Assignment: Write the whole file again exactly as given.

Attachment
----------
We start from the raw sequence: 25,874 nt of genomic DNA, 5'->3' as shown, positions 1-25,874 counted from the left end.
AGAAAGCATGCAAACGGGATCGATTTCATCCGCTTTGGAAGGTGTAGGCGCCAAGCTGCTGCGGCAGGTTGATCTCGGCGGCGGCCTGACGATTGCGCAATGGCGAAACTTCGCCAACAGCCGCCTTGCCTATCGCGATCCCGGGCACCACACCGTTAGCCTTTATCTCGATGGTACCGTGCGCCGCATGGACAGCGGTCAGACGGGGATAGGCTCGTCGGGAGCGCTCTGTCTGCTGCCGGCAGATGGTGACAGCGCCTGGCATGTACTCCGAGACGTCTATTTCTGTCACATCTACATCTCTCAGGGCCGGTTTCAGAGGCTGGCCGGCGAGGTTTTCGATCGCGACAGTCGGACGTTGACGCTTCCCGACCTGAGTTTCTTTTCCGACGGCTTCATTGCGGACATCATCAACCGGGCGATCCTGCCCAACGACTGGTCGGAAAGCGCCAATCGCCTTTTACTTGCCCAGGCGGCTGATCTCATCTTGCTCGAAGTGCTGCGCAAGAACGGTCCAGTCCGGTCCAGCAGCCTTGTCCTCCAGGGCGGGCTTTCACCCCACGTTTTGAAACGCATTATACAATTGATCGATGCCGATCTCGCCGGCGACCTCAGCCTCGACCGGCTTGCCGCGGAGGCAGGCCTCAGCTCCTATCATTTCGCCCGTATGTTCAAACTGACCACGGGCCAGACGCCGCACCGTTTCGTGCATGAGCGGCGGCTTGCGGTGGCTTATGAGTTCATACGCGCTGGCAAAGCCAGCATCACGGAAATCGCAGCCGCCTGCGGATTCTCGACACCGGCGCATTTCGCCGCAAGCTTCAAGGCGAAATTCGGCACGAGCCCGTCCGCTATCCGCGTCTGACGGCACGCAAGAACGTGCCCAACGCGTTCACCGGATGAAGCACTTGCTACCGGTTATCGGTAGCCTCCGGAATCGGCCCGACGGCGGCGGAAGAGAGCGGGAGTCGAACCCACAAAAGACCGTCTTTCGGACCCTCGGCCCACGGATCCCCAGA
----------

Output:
We start from the raw sequence: 25,874 nt of genomic DNA, 5'->3' as shown, positions 1-25,874 counted from the left end.
AGAAAGCATGCAAACGGGATCGATTTCATCCGCTTTGGAAGGTGTAGGCGCCAAGCTGCTGCGGCAGGTTGATCTCGGCGGCGGCCTGACGATTGCGCAATGGCGAAACTTCGCCAACAGCCGCCTTGCCTATCGCGATCCCGGGCACCACACCGTTAGCCTTTATCTCGATGGTACCGTGCGCCGCATGGACAGCGGTCAGACGGGGATAGGCTCGTCGGGAGCGCTCTGTCTGCTGCCGGCAGATGGTGACAGCGCCTGGCATGTACTCCGAGACGTCTATTTCTGTCACATCTACATCTCTCAGGGCCGGTTTCAGAGGCTGGCCGGCGAGGTTTTCGATCGCGACAGTCGGACGTTGACGCTTCCCGACCTGAGTTTCTTTTCCGACGGCTTCATTGCGGACATCATCAACCGGGCGATCCTGCCCAACGACTGGTCGGAAAGCGCCAATCGCCTTTTACTTGCCCAGGCGGCTGATCTCATCTTGCTCGAAGTGCTGCGCAAGAACGGTCCAGTCCGGTCCAGCAGCCTTGTCCTCCAGGGCGGGCTTTCACCCCACGTTTTGAAACGCATTATACAATTGATCGATGCCGATCTCGCCGGCGACCTCAGCCTCGACCGGCTTGCCGCGGAGGCAGGCCTCAGCTCCTATCATTTCGCCCGTATGTTCAAACTGACCACGGGCCAGACGCCGCACCGTTTCGTGCATGAGCGGCGGCTTGCGGTGGCTTATGAGTTCATACGCGCTGGCAAAGCCAGCATCACGGAAATCGCAGCCGCCTGCGGATTCTCGACACCGGCGCATTTCGCCGCAAGCTTCAAGGCGAAATTCGGCACGAGCCCGTCCGCTATCCGCGTCTGACGGCACGCAAGAACGTGCCCAACGCGTTCACCGGATGAAGCACTTGCTACCGGTTATCGGTAGCCTCCGGAATCGGCCCGACGGCGGCGGAAGAGAGCGGGAGTCGAACCCACAAAAGACCGTCTTTCGGACCCTCGGCCCACGGATCCCCAGA